Based on industry development track in the past two years, we can draw the conclusion that the industry boom was non-linear and growth in booming period was beyond company’s expectation. Sales growth of construction machinery is close related with its downstream industries, including real estate, railway construction and urban mass transit construction. In the process of rapid development of China’s urbanization, demand of real estate industry and infrastructure construction for construction machinery is inevitably on the upward trend.

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PUBLISHED BY ‘INSURANCE NEWS NET (INN)’

Posted in ASIA, CHINA, CONSTRUCTION INDUSTRIES, ECONOMIC CONJUNCTURE, ECONOMY, INDUSTRIAL PRODUCTION, INDUSTRIES | Leave a Comment »

GRANITE CONSTRUCTION SIGNS $161M SUBWAY CONTRACT (USA)

Posted by Gilmour Poincaree on November 2, 2008

Friday, October 31, 2008 – 2:05 PM PDT

Silicon Valley – San Jose Business Journal

Granite Construction Inc. said Friday that its wholly-owned subsidiary has been awarded a $161 million contract by the Metropolitan Transportation Authority in New York City.

Watsonville-based Granite (NYSE:GVA) said the contract calls for Granite Construction Northeast Inc. to rehabilitate the five stations at Avenues H, J, M, Kings Highway and Newkirk along the Brighton “B” Line in Brooklyn.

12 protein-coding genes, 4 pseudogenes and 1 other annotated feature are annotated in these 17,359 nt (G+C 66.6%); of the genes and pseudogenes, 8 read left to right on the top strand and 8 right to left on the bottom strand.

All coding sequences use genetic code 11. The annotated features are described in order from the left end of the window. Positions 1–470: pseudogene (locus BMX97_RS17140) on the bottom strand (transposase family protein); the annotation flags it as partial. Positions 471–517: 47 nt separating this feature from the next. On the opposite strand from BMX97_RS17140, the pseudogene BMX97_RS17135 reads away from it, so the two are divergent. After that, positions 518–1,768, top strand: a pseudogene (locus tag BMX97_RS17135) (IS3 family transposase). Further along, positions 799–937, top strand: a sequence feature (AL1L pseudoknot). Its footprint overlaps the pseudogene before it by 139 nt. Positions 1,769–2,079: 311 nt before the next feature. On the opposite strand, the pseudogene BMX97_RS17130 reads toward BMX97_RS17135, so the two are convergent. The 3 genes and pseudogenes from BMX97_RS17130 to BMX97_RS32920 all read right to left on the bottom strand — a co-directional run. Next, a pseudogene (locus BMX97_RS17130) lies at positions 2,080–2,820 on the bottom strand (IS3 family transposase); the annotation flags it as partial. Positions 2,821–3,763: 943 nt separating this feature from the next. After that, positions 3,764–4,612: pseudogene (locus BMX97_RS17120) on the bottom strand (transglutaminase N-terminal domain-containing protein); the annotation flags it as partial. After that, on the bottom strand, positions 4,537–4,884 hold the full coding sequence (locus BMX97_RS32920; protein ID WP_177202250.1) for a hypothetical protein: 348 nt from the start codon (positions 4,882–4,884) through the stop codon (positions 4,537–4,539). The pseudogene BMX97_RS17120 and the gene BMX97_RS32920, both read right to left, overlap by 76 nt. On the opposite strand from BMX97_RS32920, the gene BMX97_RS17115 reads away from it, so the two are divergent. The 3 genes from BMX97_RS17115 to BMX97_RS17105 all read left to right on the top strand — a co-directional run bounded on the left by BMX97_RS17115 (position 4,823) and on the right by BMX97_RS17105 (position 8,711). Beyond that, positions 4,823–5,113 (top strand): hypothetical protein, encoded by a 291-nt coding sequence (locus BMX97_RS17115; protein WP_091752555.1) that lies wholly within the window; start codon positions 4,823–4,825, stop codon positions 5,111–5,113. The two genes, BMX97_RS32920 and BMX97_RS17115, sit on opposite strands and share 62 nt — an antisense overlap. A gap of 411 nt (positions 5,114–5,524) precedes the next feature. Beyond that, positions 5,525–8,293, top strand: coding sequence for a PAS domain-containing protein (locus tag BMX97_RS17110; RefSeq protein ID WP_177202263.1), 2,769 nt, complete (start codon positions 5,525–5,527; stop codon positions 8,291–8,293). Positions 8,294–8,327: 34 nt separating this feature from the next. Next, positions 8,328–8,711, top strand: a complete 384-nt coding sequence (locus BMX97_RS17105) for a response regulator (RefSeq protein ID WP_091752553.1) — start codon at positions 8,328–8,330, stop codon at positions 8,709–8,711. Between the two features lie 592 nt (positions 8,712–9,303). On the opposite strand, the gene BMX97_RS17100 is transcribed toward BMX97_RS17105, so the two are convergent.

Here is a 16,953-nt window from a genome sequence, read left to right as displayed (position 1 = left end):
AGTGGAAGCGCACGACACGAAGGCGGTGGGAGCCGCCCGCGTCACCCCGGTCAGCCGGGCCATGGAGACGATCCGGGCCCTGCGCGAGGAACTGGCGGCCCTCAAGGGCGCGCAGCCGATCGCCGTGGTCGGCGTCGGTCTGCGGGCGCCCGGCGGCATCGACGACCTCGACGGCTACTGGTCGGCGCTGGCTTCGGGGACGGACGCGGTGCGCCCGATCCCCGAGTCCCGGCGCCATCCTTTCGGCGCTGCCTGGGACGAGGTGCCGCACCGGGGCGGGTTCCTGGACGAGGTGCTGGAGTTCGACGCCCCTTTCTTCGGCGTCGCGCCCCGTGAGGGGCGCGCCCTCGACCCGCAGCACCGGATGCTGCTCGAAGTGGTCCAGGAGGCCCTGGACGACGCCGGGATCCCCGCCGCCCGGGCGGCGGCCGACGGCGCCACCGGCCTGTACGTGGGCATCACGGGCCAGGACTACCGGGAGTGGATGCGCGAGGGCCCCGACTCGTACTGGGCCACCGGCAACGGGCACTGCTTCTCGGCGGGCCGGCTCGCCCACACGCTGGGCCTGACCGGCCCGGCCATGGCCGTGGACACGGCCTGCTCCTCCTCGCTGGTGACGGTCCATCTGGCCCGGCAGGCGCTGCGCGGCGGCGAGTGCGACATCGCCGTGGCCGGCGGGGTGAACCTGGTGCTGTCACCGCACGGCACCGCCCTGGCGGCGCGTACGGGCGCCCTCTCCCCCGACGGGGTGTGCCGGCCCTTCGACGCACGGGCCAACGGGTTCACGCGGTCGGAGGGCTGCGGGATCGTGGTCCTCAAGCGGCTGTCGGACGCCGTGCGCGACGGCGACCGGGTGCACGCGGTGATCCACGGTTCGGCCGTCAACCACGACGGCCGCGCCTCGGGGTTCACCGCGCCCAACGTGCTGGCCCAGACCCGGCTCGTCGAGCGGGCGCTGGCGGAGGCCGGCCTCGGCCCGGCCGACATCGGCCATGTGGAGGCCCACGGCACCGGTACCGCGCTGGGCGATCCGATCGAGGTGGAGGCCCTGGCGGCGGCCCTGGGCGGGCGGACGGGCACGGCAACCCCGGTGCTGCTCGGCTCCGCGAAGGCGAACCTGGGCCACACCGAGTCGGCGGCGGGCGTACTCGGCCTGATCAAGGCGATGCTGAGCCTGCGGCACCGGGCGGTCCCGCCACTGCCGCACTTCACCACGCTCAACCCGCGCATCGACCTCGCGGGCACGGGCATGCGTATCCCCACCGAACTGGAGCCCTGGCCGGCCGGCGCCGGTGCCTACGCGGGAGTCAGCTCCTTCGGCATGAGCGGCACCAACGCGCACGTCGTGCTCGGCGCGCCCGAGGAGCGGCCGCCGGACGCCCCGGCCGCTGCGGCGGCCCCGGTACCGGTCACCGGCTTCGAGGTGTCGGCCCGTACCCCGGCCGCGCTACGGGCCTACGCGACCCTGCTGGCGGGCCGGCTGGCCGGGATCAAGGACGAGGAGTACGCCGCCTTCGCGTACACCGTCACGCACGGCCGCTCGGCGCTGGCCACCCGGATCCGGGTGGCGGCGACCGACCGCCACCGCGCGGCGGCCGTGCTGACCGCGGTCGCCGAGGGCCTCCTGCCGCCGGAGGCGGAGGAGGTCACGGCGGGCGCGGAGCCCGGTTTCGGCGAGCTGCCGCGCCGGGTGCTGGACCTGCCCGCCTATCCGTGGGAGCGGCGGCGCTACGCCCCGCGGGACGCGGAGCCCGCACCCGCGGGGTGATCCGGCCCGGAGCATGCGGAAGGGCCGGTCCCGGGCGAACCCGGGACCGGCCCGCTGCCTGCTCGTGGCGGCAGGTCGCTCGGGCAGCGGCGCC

The project includes reconstruction of platform areas, including foundations, floors, windscreens and canopies. Granite will also rehabilitate and reconstruct stairs, control areas, lighting and drainage systems.

The project is scheduled to begin in November and take approximately 38 months to complete.

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PUBLISHED BY ‘BUSINESS JOURNAL’ (San Jose – USA)

Posted in CONSTRUCTION INDUSTRIES, ECONOMIC CONJUNCTURE, ECONOMY, FINANCIAL CRISIS - USA - 2008/2009, INDUSTRIES, USA | Leave a Comment »

LIMITLESS INVITES PHASE TWO BIDS (Dubai)

Posted by Gilmour Poincaree on October 29, 2008

Staff Report

Published: October 28, 2008, 23:32

Dubai: Limitless, Dubai-based master developer with Dh367 billion development portfolio, on Tuesday said it has invited construction firms to bid for the second phase of earthworks on Arabian Canal, its $11 billion (Dh41 billion) waterway that will reshape part of New Dubai and add a 75-kilometre long waterfront for real estate development.

The contract will involve the excavation of around 300 million cubic metres of earth along an 8.5 kilometre stretch of the canal’s route.

It follows the appointment last month of Abu Dhabi-based Tristar for phase one, where 100,000 cubic metres of earth is being moved each day and more than 200 million cubic metres will be excavated in total.

Ian Raine, who is the Project Director for Arabian Canal, said: “This is the second of around 10 packages that will be awarded for the excavation of our 75 kilometre waterway. Work is well underway on phase one.”

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PUBLISHED BY ‘GULFNEWS.COM’ (Dubai)

Posted in CONSTRUCTION INDUSTRIES, ECONOMIC CONJUNCTURE, ECONOMY, INDUSTRIES, INTERNATIONAL, THE ARABIAN PENINSULA, THE FLOW OF INVESTMENTS, UNITED ARAB EMIRATES | Leave a Comment »